The code size of Fiasco µ-kernel

Jonathan S. Shapiro shap at
Mon Dec 8 15:13:56 CET 2003

On Mon, 2003-12-08 at 05:33, jwy002 wrote:
> Hi,
>   Can anyone give me a rough figure about
>   how much memory space is needed by L4 u-kernel?
>   Thanks.
> Joseph


I cannot provide an answer (I'm sure one of the L4 people will), but
depending on what you are trying to achieve, you may be asking the wrong

Code Size:

Within reasonable limits, it doesn't matter what the size of the kernel
is. We have so much memory on modern machines that the difference in
code size between a 20k kernel and a 60k kernel simply doesn't matter
very much.

For code size, the right question is usually: what is the size of the
active working set? This is a slightly revised version of a question
Jochen used to talk about when he argued that "smaller is better".

There are rare events in the life of a kernel. Sometimes they need to be
handled inside the kernel to preserve protection. Statistically
speaking, this code is never run and as a result it doesn't really
affect performance very much. This is why EROS and L4 performance were
identical back when L4/x86 was 12 Kbytes of code and EROS was ~94 Kbytes
of code -- both had a working set size of about 7 Kbytes.

Others may disagree, but as a designer I wasn't really worried about the
extra 21 pages of code space -- it was only 0.5% of system memory at the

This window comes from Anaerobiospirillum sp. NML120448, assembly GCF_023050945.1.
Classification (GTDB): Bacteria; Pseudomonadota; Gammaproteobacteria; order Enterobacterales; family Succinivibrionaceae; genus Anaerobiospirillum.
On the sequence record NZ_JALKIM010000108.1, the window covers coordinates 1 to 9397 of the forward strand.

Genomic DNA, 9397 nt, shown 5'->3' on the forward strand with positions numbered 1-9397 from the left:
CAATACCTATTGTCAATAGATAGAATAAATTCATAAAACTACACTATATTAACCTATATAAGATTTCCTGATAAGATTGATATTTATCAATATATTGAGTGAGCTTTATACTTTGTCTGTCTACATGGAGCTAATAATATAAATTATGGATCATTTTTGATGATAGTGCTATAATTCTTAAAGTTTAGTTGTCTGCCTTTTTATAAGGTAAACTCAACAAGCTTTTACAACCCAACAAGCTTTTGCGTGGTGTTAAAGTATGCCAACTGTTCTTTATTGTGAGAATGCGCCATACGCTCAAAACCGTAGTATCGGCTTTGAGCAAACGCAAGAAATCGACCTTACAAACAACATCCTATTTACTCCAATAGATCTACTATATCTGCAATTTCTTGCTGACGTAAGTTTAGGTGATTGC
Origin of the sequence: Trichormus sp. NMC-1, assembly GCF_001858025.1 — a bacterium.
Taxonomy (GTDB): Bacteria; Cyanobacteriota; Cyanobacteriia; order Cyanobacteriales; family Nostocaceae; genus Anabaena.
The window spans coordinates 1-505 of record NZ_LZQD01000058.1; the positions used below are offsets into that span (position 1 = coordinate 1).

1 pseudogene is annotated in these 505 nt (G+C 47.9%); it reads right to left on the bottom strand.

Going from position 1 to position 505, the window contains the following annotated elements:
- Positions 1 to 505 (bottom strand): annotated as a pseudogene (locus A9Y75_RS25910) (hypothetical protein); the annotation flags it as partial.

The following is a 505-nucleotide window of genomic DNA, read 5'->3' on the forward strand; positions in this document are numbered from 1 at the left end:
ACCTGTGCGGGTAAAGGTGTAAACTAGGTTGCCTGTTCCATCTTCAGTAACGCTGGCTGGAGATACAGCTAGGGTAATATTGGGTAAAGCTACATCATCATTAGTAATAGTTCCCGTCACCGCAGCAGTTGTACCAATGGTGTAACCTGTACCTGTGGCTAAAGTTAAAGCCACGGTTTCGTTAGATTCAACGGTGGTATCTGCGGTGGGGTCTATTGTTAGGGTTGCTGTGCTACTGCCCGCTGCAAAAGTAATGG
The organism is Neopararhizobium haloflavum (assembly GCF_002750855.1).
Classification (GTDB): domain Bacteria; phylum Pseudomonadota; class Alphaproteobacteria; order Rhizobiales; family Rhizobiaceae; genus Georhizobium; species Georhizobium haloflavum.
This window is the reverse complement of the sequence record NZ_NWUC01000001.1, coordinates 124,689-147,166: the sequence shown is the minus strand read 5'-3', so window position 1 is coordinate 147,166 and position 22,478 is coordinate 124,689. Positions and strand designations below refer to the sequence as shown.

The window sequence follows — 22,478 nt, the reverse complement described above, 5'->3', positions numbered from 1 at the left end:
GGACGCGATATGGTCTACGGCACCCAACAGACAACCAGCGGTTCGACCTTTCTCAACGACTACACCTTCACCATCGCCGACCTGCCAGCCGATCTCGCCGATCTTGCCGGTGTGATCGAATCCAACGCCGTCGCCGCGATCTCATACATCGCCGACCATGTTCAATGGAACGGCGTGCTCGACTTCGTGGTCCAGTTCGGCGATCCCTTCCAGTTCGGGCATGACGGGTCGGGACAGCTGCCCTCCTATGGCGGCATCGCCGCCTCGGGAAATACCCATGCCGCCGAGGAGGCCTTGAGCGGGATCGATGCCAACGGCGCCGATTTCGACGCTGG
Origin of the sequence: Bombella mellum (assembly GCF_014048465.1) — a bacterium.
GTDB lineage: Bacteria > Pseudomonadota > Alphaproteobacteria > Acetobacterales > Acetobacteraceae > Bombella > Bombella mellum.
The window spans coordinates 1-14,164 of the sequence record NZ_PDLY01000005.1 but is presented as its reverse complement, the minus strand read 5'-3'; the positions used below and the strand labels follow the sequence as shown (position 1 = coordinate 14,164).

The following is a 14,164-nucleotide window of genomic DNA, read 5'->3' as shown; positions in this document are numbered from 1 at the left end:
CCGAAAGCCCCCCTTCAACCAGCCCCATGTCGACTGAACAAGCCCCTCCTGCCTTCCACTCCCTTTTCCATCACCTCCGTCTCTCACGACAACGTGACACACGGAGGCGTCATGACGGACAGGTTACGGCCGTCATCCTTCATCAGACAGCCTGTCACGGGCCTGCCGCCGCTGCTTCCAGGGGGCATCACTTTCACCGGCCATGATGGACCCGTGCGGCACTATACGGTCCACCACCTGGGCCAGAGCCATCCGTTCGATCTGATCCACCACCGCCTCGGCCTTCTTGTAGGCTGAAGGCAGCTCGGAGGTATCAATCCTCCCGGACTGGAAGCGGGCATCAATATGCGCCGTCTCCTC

time (16 Mbytes were typical). Today, that kernel's code would only be
0.03% (256 Mbytes now typical). Actually, the EROS kernel today is
smaller than the old one, so it would be even less.

Data Size:

For data size, matters are much more tricky. I would suggest that the
following questions are usually good indicators. A rationale is provided
for each.

1. What is the resident set size of the kernel data?

Issue: Many of the kernel data structures scale linearly with physical
memory size.

Resident set size includes both non-pageable data (not much of this in
either EROS or L4) and some pageable data. Typically, there is a certain
amount of metadata that must remain in memory in order to make use of a
resource. For example, in paging structures you lose access to the page
if you have to throw away the mapping database entry.

Since these entries are needed to make use of the data, they are for
practical purposes non-evictable -- you can rotate them in and out as
pages come and go, but the total *number* of them that are required to
make efficient progress tends to remain the same.

A better way to ask the question may be: what is the resident set size
expressed as a function of physical memory size?

2. What is the size of the kernel virtual memory region, and how does it
relate to the resident set size?

This will tell you how much memory the kernel can scale to handle on
that implementation. For smaller installations (e.g. embedded) it may
not matter much.

Rationale: if the kernel is at or near the total available virtual
region, it is unlikely to scale well as the size of main memory goes up,
because many of the kernel data structures scale linearly with physical
memory size.

On the x86, this is becoming an issue for EROS, and we are in the
process of changing the kernel memory map to deal with it.

3. If essential operations are NOT performed within the kernel, what is
the total code and data size (in pages) required to deploy a credible

  For L4, include: sigma-0, rmgr, some copy-on-write handler
  For EROS, include: space bank, constructor, metaconstructor, PCC, VCSK

Drivers tend to be roughly comparable in size across kernels, but if you
are comparing to Linux you will need to include those as well.


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